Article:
We did get to The Guava Limb that night for dinner which was truly excellent. It has a very high class vibe to it and the food was very tasty. It deserves all the positive reviews.
Day 8: Xunatunich and Road Trip to Hopkins
The weather lifted and we decided to check out the Xunatunich ruins before getting on the road and out of San Ignacio. We originally planned to skip it since everyone says it’s not nearly as interesting as Tikal or Caracol but it was cheap to visit and so close – and I’m really glad we did. While definitely smaller, the main Castillo was truly impressive and, since it’s situated on a hill, looks way bigger than it actually is. The view was incredible and because we got there just after it opened we, yet again, had the place to ourselves. It was a special adventure.
You had to cross a hand-crank ferry to get there which, to be honest, is just kind of weird. I honestly don’t understand why this isn’t just a bridge?
Our drive to Hopkins was pretty incredible. We stopped at the Orange Gallery (you’ll see signs along the way) and it’s a fantastic spot to get some really nice souvenirs. I bought a lamp! Sounds weird, but it’s amazing.
After a short while you hop on the Hummingbird Highway and it is, truthfully, a gorgeous drive. The scenery is to die for and when you’re just about ready to get out and stretch your legs – and maybe even vocalize hopefully that maybe you’ll find an ice cream shop – The Country Barn shows up to your left.
It’s 10000% worth a stop.
The rest of the drive is easy and soon we found ourselves in sleepy Hopkins. Significantly smaller than it’s local larger friend of Placencia we pulled up to what might be the best airbnb of all time. Hopkins Inn has cabanas to die for. We stayed at the Anniversary cabana because our love simply can’t be beat.
Dinner at Windschief by recommendation – it had great specials.
Day 9: Chilling in Hopkins
Honestly – we had some grand plans when we booked this in the cold weather in the United States. We found all of these snorkeling tours and night hikes in the jaguar sanctuary and while, yes, I wanted to do all of these things… when the sun rose high and we looked at the perfection that was our cabana and hammocks – we said screw it and stayed just where we were. I can’t even regret it.
Hopkins Inn had a stand up paddleboard and I took it out for about 15 minutes that morning before the waves started up. I honestly don’t remember where we had lunch and dinner – most of the restaurants at Hopkins are basically the same, with picnic tables on the beach and a fish of the day. Fresh and basic, take advice from your hotel/hostel and you won’t go wrong. Just make sure you don’t skip out on going to Nice Cream for ice cream. We simply enjoyed our time in paradise.
Day 10: COVID panic and Road Trip to Belize City
Getting to Belize was stressful – we had to do a lot of COVID tests within a strict amount of time. Leaving was no exception and was a constant dark cloud over us during the trip. Of course, we didn’t want to get sick in general, but also because of what it would mean. At the time, Belize had a rule that if you tested posted for COVID you had to quarantine for 10 days. No exceptions. And the United States had a regulation that you had to test within one day of your return flight.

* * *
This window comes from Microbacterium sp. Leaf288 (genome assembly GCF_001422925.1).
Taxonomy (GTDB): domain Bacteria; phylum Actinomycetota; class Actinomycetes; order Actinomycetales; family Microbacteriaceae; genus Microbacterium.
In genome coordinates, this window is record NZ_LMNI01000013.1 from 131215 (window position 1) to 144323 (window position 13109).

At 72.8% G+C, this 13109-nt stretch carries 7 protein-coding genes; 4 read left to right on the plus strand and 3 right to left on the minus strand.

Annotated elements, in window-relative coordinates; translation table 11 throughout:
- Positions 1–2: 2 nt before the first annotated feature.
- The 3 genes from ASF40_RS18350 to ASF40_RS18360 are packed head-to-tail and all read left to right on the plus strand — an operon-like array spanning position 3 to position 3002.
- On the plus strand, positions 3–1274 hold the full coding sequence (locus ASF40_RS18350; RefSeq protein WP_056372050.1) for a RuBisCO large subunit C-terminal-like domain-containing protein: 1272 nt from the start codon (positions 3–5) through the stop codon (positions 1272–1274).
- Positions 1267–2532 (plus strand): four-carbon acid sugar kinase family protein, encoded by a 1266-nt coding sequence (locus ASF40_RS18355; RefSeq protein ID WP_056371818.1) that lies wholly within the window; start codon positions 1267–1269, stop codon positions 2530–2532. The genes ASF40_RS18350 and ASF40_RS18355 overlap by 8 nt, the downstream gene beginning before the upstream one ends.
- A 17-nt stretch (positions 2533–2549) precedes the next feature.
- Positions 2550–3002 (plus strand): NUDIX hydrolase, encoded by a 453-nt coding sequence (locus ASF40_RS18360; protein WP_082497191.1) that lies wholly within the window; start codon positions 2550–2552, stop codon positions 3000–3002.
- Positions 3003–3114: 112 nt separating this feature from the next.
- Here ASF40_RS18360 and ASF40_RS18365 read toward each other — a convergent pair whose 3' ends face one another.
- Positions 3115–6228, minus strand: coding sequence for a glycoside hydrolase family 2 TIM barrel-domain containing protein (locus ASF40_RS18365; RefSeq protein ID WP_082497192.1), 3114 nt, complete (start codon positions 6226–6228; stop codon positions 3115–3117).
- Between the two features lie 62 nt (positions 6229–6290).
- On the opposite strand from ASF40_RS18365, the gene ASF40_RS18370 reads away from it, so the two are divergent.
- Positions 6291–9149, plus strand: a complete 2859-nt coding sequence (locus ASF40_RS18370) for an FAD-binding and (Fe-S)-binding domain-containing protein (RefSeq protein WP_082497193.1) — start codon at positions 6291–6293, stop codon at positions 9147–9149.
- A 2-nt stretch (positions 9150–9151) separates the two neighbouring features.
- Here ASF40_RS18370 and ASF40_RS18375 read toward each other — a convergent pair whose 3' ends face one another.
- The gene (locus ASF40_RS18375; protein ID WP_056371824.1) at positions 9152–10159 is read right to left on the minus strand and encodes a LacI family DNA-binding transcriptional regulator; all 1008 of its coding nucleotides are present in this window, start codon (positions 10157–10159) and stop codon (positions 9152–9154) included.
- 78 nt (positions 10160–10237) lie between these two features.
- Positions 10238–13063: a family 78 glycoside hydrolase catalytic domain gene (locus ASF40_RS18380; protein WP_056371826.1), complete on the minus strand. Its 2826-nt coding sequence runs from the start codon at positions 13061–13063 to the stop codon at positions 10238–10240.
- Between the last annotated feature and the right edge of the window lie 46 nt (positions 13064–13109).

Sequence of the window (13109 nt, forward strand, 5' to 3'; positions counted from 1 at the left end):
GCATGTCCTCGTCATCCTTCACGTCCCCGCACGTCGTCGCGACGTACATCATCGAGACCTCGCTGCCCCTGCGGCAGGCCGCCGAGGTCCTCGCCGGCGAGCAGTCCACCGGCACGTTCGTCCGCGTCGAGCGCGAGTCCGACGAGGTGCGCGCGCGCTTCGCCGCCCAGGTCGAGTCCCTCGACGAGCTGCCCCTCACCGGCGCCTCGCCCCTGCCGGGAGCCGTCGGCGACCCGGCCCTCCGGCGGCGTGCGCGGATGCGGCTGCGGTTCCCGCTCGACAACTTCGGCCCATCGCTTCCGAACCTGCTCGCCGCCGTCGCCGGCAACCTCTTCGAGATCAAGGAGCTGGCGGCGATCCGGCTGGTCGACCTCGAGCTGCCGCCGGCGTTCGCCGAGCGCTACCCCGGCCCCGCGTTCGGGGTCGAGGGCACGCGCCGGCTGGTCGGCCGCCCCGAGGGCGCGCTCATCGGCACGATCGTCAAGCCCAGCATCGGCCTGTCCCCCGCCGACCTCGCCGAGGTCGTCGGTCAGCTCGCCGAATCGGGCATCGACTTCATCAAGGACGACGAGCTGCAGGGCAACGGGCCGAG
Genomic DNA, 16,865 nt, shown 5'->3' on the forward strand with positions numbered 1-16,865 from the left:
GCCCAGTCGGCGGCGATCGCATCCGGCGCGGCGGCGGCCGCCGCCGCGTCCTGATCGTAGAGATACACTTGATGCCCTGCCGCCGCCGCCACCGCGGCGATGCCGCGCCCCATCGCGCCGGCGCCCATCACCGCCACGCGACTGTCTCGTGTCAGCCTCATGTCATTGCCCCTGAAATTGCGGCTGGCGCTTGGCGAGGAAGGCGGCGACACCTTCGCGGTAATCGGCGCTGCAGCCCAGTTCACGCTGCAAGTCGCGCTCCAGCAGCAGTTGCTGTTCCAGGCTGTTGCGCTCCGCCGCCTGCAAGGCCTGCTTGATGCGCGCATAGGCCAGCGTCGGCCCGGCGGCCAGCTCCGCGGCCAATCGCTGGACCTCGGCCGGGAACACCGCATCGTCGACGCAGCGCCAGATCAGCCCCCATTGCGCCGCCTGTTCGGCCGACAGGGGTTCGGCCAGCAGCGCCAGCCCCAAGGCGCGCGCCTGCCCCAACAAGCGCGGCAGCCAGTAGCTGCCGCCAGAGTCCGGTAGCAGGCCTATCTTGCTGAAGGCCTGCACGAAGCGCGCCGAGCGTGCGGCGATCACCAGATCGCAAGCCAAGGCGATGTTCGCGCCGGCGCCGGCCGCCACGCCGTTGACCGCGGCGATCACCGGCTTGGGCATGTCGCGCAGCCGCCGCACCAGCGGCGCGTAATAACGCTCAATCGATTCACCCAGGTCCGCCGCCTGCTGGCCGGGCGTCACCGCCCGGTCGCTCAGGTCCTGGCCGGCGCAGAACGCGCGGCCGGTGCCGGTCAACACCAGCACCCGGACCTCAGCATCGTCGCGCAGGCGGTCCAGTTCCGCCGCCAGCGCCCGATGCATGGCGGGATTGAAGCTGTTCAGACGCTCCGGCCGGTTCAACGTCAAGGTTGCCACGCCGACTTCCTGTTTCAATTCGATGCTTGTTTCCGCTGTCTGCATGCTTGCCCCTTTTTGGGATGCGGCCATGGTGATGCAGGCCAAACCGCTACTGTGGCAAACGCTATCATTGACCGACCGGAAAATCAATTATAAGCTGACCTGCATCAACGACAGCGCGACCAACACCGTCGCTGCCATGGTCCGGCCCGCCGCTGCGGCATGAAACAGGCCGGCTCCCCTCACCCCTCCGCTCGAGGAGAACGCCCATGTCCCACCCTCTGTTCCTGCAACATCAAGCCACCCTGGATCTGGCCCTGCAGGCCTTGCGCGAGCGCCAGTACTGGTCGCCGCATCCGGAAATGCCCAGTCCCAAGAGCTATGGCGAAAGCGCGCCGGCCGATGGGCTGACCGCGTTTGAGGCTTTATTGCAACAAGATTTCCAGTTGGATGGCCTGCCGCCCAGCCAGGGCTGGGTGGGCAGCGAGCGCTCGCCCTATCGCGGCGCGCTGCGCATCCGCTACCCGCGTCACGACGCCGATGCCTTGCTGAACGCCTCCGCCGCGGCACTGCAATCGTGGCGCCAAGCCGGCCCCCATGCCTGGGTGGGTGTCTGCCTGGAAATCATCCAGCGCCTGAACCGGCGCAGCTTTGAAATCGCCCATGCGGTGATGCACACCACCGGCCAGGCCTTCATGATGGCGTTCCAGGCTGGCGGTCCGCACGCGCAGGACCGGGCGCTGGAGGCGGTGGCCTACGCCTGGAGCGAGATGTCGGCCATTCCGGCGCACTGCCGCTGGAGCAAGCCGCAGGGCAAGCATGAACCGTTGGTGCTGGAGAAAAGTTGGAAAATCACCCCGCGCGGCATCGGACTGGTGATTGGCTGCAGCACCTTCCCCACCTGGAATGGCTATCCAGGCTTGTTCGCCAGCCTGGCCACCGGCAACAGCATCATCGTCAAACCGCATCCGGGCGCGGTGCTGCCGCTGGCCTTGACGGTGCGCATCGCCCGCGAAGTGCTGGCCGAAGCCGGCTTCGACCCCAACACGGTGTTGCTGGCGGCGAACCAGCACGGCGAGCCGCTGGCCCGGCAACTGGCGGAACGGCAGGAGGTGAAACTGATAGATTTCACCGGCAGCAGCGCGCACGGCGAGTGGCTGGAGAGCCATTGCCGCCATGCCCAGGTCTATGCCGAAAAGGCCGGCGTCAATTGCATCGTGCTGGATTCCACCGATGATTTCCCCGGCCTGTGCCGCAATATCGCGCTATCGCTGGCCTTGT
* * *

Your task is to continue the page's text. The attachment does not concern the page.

So, one day before our flight, we sat down to do our at home testing and I tested positive. I was distraught, flabbergasted, and stunned. Marjorie was negative and all of a sudden I was spiraling and thinking I might have to stay in Belize for much, much longer.
Because of this we cancelled the tour we had lined up for our last morning and – after a significant amount of panicking – decided our best course of action was to drive to Belize City and that I would test again, officially, with the Belizean government instead of relying on the at home tests. I had been so nervous during my test that I spilled the liquid and I had a fleeting hope that I had a false positive.
So – can I say the trip back to Belize City was “fun”? No. We were in a tail spin. Add on that the owner of Hopkins Inn convinced us to take a different route home, which ended up being 88 km of unpaved road, and it was a comically bad experience.
We dropped off the car and spent one night at the Sea Side Chateau. If you need to stay near Belize City, this place is amazing – very close to Crystal Car Rental and the airport. However, I do not recommend eating there, the food was very disappointing and expensive.
Day 11: Fly Home
After a fitful night, and lots of quarantine planning and research, I was shaking like a leaf by the time the official COVID rapid test rolled around. For $75 USD, a tester came to our facility. He swabbed me and I was negative. As I had suspected (since I had no known exposure, fully vaxxed and boosted, always masked, Marjorie was negative, and I had no symptoms) my home test had given me a false positive from my sloppy testing and likely poor storage. I don’t know how I managed to hold myself together until I got back to my room and then bawled my eyes out.
I loved Belize, but I’ve never been so excited to leave a place as beautiful as Belize. There’s nothing like thinking you’ll be trapped to make you realize you are very ready to go home.
All in All
We ultimately had an amazing Belizean vacation.
Everything you read about this country is true. It’s small but mighty, with the perfect balance of adventure, unique discoveries, and relaxation. Starting and ending our trips with the beach was cathartic to our soul, especially given the state of the world. Even looking back now and the ruin that was the last day when we thought I would be trapped, it was a truly amazing experience and country. Like any good travelers, we were able to use a couple of our hiccups (not wanting to cross the border) to gain amazing experiences (Caracol!).